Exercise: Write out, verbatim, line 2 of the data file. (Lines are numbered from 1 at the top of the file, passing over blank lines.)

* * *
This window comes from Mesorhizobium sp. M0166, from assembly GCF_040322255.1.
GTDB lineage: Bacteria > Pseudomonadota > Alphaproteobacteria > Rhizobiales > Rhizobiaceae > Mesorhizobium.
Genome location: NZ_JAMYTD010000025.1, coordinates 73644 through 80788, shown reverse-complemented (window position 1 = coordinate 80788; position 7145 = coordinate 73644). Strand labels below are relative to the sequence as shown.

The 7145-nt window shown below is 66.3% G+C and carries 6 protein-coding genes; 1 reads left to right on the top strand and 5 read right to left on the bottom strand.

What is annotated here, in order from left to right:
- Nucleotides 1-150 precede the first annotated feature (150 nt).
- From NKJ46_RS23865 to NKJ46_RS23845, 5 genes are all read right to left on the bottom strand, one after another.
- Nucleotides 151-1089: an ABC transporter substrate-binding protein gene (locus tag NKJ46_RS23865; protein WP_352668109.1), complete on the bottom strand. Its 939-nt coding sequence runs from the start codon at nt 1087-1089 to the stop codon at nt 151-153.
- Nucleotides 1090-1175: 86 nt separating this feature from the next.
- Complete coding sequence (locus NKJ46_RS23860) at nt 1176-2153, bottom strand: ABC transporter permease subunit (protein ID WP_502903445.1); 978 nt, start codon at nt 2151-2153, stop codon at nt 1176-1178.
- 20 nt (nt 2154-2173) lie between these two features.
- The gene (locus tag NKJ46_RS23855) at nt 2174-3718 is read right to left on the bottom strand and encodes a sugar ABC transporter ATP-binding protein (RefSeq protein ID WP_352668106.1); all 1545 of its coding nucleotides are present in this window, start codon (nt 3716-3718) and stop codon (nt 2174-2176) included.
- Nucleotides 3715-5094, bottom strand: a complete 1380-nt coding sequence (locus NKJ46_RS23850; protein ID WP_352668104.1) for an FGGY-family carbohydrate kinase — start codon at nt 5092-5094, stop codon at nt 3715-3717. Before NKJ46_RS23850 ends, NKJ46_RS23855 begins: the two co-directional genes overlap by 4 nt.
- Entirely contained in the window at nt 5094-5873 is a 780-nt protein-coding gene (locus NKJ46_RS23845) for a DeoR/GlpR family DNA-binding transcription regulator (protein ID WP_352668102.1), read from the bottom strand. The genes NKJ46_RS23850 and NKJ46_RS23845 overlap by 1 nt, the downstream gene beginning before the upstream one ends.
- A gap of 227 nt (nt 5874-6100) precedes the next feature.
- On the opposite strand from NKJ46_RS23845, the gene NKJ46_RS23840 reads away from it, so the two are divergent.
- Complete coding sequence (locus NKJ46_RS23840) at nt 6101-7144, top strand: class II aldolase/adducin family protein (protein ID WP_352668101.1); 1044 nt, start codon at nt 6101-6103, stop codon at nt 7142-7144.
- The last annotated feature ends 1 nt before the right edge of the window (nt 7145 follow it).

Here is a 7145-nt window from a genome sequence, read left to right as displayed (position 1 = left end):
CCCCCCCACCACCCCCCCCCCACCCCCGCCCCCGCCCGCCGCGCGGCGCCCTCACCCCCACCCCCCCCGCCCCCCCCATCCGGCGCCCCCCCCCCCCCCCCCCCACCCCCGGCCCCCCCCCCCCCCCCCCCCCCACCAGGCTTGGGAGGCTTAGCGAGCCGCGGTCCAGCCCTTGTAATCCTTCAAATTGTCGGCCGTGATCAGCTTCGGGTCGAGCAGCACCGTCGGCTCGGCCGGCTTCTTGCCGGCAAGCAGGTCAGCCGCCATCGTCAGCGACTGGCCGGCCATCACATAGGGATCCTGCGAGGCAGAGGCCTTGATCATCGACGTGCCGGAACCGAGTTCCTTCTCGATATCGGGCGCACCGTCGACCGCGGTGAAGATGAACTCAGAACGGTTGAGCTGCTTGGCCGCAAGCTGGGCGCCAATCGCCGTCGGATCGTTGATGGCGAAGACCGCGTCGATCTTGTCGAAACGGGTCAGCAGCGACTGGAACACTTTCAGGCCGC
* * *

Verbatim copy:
GTDB lineage: Bacteria > Pseudomonadota > Alphaproteobacteria > Rhizobiales > Rhizobiaceae > Mesorhizobium.